The start of our new culture deck reads: “Culture happens. So let’s make a great one.”
Think about it – in your home, your school, your workplace. There is a culture, whether it’s planned or not.
When you and your mates are stuck in an endless cycle of “your mum” jokes, that’s a culture thing. When your fridge is a mosaic of passive-aggressive notes about dirty dishes, that’s a culture thing. When your family talk over each other, that’s a culture thing.
Culture happens, whether you’ve planned it or not.
At Zeal, we don’t want a culture by default; we want to name it, create it and hold each other to it. And the way we arrive at shared culture is through embodying shared values.
Throwback to 2010
In the early days, Zeal was a ragtag bunch of passionate, creative misfits dedicated to the cause of young people. We held our first national hui in November 2010, when your girl Susan Boyle was #1 on the album chart with her Christmas album (fans, you can relive those glory days here).
At that first hui, fifteen people gathered in Zeal West’s art room. We brainstormed the values of our people on a whiteboard. There were about fifty bullet points. Words like innovative, initiative, honesty, compassionate, questioner, humility, and risk-taker. There were also sketches of an elephant head, a bicep flexing, a smiling flower and what looks like an early iteration of the poop emoji. Whoever that was, I salute your pioneering vision.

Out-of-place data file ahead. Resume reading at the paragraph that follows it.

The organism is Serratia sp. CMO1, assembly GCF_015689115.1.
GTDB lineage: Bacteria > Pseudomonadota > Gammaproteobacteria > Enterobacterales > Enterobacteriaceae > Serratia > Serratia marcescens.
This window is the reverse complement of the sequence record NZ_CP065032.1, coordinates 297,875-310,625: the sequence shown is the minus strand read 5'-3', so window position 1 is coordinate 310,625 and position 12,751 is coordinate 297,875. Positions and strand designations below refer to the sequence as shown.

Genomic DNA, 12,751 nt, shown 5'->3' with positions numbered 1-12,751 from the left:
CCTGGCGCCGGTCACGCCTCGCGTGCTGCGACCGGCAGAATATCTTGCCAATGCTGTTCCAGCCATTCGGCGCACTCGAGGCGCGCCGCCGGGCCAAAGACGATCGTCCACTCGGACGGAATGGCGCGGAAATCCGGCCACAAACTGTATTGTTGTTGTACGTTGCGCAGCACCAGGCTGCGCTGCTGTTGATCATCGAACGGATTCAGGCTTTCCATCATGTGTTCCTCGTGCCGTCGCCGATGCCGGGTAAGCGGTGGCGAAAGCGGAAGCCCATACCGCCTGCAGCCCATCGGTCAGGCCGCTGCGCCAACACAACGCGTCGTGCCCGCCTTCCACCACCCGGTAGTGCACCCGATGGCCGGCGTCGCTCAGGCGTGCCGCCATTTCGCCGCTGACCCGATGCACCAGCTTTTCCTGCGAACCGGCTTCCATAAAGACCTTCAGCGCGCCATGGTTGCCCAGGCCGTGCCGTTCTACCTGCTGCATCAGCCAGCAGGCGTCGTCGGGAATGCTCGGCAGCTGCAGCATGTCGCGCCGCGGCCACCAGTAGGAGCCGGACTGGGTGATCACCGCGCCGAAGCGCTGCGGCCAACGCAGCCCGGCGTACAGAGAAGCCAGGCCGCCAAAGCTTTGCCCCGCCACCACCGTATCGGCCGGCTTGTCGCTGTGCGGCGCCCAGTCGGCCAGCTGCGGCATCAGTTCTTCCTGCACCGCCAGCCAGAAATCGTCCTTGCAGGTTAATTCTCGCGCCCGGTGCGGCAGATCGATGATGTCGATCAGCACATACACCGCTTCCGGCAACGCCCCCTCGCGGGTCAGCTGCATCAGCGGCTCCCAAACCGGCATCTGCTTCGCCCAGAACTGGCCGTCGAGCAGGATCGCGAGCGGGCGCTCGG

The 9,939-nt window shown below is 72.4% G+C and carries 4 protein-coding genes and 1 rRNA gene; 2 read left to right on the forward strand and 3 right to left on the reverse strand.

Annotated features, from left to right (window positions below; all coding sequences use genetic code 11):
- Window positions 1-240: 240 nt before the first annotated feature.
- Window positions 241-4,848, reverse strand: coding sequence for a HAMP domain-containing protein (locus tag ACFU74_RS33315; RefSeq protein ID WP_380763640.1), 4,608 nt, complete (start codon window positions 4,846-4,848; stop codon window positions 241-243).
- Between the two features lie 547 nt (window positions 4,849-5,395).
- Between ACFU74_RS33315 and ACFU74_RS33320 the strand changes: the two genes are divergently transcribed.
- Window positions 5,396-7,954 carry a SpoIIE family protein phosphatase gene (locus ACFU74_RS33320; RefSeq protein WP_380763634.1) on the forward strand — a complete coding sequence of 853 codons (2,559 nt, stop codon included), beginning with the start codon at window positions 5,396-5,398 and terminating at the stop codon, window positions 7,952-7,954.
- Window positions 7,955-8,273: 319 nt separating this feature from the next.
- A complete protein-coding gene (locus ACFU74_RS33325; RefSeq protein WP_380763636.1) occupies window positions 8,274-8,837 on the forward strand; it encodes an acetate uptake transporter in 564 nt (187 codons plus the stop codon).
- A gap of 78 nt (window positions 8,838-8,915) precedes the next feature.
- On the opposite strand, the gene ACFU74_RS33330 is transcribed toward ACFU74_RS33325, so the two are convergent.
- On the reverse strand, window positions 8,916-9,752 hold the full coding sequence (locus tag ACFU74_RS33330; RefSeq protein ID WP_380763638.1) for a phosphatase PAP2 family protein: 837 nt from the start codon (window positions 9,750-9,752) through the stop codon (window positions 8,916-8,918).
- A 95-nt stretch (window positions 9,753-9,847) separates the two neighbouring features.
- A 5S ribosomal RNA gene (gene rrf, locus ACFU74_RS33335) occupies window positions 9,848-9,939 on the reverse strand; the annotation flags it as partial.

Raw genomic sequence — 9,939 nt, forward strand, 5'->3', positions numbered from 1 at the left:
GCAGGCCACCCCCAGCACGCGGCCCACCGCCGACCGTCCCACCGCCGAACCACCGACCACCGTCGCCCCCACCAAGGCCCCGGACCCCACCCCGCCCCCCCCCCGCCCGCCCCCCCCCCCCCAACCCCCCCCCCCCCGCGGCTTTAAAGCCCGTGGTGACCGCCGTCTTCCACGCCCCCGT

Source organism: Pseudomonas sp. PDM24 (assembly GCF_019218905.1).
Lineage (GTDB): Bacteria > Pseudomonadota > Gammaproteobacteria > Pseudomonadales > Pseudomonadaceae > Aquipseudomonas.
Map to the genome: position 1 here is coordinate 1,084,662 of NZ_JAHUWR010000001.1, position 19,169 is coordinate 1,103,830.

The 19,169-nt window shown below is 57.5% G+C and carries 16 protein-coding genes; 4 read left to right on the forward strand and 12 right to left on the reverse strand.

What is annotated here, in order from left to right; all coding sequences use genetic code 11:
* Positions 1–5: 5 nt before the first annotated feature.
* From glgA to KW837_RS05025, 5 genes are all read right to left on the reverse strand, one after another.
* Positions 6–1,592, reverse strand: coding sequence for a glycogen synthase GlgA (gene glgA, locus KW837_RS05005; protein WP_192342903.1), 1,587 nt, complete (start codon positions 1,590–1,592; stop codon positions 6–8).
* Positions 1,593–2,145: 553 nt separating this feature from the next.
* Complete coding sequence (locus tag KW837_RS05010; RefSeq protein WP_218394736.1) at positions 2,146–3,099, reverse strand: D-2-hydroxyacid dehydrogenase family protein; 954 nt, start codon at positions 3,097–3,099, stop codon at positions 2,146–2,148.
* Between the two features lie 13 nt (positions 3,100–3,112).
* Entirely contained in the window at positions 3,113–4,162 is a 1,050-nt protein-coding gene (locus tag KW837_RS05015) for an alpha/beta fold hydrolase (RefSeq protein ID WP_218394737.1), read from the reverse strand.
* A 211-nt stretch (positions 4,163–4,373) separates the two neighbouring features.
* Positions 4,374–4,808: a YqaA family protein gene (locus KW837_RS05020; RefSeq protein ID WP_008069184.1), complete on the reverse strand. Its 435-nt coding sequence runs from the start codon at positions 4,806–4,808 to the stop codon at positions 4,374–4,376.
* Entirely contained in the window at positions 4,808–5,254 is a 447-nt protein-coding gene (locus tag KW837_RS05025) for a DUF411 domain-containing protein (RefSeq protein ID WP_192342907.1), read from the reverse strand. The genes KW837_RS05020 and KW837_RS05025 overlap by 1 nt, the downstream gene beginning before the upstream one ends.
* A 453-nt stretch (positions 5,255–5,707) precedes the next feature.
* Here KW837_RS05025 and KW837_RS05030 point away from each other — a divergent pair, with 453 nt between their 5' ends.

Fast-forward to 2017
We’ve held onto a set of banner values – Passionate, Creative, Innovative, and Inclusive – since we did some brand work a few years back. These are the values that we shout to the world.
Our aim was to define who we are and who we want to be – the traits, characteristics, ways of working and relating that are truly Zeal. With those locked in, we can celebrate who we are and hold ourselves to it too.
So, here’s how we did it (and how you can, too).
1. Name the values of your best people
Management gurus Jim Collins and Jerry I. Porras argue that an organisation’s values aren’t picked from thin air but discovered from what already exists within.
Another guru, Patrick Lencioni, recommends this useful exercise: consider the team members who best embody what is good about your organisation and brainstorm their ways of working and relating.
We performed this exercise at a managers’ meeting, amassing a treasure trove of raw data about the traits and behaviours of some of our best people. A side benefit was some frightening and accurate caricatures.
2. Collate the traits into themes
After the brainstorm, we typed up the traits, printed them off, and cut them out into singular pieces.
At this point, around a hundred pieces of paper were on the table. Daunting much. We sifted through them all, piece by piece, gathering similar ideas and then merging those ideas into other ideas.